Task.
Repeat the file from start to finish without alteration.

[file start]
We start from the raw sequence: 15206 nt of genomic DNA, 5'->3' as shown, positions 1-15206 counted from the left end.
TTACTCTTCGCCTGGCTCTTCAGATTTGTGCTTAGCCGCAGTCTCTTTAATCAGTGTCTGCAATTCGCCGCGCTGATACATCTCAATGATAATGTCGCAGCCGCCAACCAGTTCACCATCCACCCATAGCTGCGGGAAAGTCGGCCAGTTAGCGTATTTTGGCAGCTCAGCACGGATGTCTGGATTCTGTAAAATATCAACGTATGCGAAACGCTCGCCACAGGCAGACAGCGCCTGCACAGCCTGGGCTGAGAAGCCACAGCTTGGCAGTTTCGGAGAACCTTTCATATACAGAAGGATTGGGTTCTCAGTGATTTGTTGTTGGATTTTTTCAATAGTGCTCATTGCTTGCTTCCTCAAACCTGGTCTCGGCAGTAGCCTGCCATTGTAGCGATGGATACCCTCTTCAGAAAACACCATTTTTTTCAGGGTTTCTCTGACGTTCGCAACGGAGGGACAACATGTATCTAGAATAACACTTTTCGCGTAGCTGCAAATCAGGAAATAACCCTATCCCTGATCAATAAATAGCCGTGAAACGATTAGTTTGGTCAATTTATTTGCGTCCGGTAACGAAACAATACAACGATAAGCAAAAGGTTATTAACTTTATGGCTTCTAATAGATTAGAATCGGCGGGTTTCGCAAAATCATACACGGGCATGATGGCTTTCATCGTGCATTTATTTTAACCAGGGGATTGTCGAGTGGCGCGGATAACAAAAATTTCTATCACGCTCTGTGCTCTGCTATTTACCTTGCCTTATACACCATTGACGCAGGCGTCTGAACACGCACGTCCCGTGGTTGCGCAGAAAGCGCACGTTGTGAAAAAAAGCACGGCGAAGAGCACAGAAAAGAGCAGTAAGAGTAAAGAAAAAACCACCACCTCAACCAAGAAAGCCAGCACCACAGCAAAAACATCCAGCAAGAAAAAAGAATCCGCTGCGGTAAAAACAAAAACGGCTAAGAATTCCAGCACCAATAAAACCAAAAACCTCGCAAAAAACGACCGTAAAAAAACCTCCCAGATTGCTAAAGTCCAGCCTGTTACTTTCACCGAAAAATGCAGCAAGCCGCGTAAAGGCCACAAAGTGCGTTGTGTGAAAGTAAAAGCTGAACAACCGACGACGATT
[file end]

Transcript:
We start from the raw sequence: 15206 nt of genomic DNA, 5'->3' as shown, positions 1-15206 counted from the left end.
TTACTCTTCGCCTGGCTCTTCAGATTTGTGCTTAGCCGCAGTCTCTTTAATCAGTGTCTGCAATTCGCCGCGCTGATACATCTCAATGATAATGTCGCAGCCGCCAACCAGTTCACCATCCACCCATAGCTGCGGGAAAGTCGGCCAGTTAGCGTATTTTGGCAGCTCAGCACGGATGTCTGGATTCTGTAAAATATCAACGTATGCGAAACGCTCGCCACAGGCAGACAGCGCCTGCACAGCCTGGGCTGAGAAGCCACAGCTTGGCAGTTTCGGAGAACCTTTCATATACAGAAGGATTGGGTTCTCAGTGATTTGTTGTTGGATTTTTTCAATAGTGCTCATTGCTTGCTTCCTCAAACCTGGTCTCGGCAGTAGCCTGCCATTGTAGCGATGGATACCCTCTTCAGAAAACACCATTTTTTTCAGGGTTTCTCTGACGTTCGCAACGGAGGGACAACATGTATCTAGAATAACACTTTTCGCGTAGCTGCAAATCAGGAAATAACCCTATCCCTGATCAATAAATAGCCGTGAAACGATTAGTTTGGTCAATTTATTTGCGTCCGGTAACGAAACAATACAACGATAAGCAAAAGGTTATTAACTTTATGGCTTCTAATAGATTAGAATCGGCGGGTTTCGCAAAATCATACACGGGCATGATGGCTTTCATCGTGCATTTATTTTAACCAGGGGATTGTCGAGTGGCGCGGATAACAAAAATTTCTATCACGCTCTGTGCTCTGCTATTTACCTTGCCTTATACACCATTGACGCAGGCGTCTGAACACGCACGTCCCGTGGTTGCGCAGAAAGCGCACGTTGTGAAAAAAAGCACGGCGAAGAGCACAGAAAAGAGCAGTAAGAGTAAAGAAAAAACCACCACCTCAACCAAGAAAGCCAGCACCACAGCAAAAACATCCAGCAAGAAAAAAGAATCCGCTGCGGTAAAAACAAAAACGGCTAAGAATTCCAGCACCAATAAAACCAAAAACCTCGCAAAAAACGACCGTAAAAAAACCTCCCAGATTGCTAAAGTCCAGCCTGTTACTTTCACCGAAAAATGCAGCAAGCCGCGTAAAGGCCACAAAGTGCGTTGTGTGAAAGTAAAAGCTGAACAACCGACGACGATT